Support LinkSM is a new online hub that gives you tools and resources to make an informed decision about deep brain stimulation (DBS) as a treatment option. It consists of six tools aimed at helping anyone considering Parkinson’s DBS therapy.
Support LinkSM provides comprehensive, professional information on DBS therapy. It can help you to better understand the benefits and risks of the therapy, and when to consider it.
Each Support LinkSM tool provides up-to-date information on DBS therapy. Here’s a quick guide:
In this animated introduction to the basics of DBS, ‘Emily ‘shares her experience of the procedure and how she felt about it. Shortly you will also have the opportunity to attend live webinars where experts explain DBS therapy in details.
2. Physician finder
If you aren’t getting the symptom relief you need from medication, the online physician directory helps you find a movement disorder neurologist or an expert DBS centre near you.
3. DBS referral adviser
Are you considering DBS therapy but don’t know if you are a good candidate? The DBS referral adviser tool is an online questionnaire that will make it easy to decide if DBS is a therapy you may want to discuss with your doctor. It will also help you to get ready for your next doctor’s appointment.
Your answers to the simple questionnaire – which you can complete at home – generate a report that you can then print and take to your next appointment. The report will help your doctor to understand how Parkinson’s affects you and how your current treatment plan is working. This tool has been developed and validated by experts such as neurologists, people with Parkinson’s and their families, and nurses.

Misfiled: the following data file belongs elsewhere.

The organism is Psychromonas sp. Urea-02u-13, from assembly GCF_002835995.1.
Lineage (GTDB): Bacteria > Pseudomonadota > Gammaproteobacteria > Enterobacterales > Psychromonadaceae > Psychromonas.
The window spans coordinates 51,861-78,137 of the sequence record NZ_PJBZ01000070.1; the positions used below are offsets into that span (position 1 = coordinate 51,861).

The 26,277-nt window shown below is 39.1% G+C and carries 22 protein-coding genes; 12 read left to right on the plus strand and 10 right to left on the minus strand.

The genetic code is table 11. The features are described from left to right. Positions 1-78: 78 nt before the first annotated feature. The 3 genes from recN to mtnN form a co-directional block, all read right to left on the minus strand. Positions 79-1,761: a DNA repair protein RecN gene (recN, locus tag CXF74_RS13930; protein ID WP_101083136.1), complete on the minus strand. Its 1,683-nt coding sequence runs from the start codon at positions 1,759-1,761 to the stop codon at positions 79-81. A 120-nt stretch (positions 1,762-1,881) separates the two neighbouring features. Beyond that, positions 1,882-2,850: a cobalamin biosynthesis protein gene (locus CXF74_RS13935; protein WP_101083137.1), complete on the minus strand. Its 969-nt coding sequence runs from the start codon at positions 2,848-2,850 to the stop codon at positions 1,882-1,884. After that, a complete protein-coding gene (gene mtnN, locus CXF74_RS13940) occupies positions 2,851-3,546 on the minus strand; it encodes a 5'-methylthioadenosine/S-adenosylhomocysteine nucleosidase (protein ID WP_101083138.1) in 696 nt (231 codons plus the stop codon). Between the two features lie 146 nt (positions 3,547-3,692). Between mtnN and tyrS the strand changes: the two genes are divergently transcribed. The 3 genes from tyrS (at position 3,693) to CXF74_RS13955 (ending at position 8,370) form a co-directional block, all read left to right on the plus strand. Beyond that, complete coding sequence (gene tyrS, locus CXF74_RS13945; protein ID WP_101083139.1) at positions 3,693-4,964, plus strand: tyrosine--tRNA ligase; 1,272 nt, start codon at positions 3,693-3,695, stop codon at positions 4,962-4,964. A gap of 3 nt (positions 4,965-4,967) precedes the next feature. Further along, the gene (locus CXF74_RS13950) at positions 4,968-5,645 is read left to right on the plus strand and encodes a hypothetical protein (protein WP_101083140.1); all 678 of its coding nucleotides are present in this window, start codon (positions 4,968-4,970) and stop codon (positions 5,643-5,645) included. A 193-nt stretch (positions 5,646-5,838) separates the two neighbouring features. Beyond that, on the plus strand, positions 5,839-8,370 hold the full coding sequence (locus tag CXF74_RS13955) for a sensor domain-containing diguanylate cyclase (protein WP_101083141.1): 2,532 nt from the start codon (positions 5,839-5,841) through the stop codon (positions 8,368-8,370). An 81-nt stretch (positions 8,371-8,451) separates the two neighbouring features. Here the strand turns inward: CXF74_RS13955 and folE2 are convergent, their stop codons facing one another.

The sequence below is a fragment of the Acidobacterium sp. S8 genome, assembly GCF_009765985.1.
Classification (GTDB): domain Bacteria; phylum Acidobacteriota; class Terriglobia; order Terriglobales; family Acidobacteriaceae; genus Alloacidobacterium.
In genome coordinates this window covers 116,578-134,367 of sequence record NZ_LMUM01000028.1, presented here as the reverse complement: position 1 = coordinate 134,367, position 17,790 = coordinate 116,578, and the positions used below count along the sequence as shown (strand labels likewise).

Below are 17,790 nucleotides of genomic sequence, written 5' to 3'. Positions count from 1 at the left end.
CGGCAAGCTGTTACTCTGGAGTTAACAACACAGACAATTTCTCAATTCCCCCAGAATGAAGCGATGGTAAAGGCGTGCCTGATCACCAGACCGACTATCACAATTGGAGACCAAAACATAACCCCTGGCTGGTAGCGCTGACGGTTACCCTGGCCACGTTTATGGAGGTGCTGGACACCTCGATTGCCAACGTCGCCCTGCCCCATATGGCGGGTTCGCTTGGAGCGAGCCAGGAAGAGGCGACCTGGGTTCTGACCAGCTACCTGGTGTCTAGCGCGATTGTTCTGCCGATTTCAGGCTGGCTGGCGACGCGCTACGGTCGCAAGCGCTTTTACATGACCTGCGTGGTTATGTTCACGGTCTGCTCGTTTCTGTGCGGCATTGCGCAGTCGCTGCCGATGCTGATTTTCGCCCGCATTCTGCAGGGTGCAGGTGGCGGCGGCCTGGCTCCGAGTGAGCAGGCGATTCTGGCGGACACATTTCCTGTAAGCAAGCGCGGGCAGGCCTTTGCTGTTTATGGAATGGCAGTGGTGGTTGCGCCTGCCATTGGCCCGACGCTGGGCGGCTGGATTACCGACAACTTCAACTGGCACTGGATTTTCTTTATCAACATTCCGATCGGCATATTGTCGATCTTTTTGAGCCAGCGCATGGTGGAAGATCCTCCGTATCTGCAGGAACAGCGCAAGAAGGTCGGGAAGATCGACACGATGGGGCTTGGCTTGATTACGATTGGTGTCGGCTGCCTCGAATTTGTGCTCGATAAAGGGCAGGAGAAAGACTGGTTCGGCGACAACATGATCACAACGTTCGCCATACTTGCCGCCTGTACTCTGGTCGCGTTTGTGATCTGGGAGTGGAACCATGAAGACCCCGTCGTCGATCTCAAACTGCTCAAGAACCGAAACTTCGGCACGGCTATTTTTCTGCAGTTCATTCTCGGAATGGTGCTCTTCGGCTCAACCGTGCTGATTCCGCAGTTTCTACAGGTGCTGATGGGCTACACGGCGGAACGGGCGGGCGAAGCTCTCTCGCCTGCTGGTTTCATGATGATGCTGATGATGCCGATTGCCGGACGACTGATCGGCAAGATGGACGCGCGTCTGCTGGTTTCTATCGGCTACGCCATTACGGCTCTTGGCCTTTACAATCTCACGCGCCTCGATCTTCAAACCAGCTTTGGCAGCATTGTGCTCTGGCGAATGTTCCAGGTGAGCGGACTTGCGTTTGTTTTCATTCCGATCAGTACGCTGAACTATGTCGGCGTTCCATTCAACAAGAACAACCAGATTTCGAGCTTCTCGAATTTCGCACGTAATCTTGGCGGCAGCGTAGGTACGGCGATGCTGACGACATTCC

4. Ambassador programme
Are you unsure how DBS therapy will affect you? With the ambassador programme, you can talk to someone who has experienced DBS therapy before. Ambassadors are volunteers – they are not medical experts or Medtronic employees. They are people who are happy to talk with you on the phone about their DBS experiences. You can also ask questions such as, “What was the procedure like?” and “How has it impacted on your daily life?” etc.
5. Support meetings
This is a list of DBS-related events taking place in your country that may support you in your Parkinson’s journey.
6. Parkinson’s Europe’S PD info
Parkinson’s Europe owns the largest online library dedicated to Parkinson’s disease in Europe, packed with wide-ranging information on every aspect of the condition that will supplement your decision on DBS and any other Parkinson’s-related queries.
Video: introduction to Support LinkSM
How to access Support LinkSM
Visit either the Parkinson’s Europe website or the Medtronic UK website to access all these tools and resources*. Local Parkinson’s associations and/or patient groups are encouraged to provide Support LinkSM to their members. The tools can be translated and added to your own website. Your regional Medtronic team is there to support you with IT implementation, translation as well as recruiting Ambassadors.
* Support LinkSM is currently available in the UK, but will soon be coming to other European countries.
Deep brain stimulation – one of Medtronic’s neuromodulation therapies – has been transforming the lives of people with movement disorders for over 25 years. Together with Professor Alim Louis Benabid and Professor Pierre Pollak, Medtronic pioneered DBS therapy and today over 125,000 people have benefited from this therapy worldwide.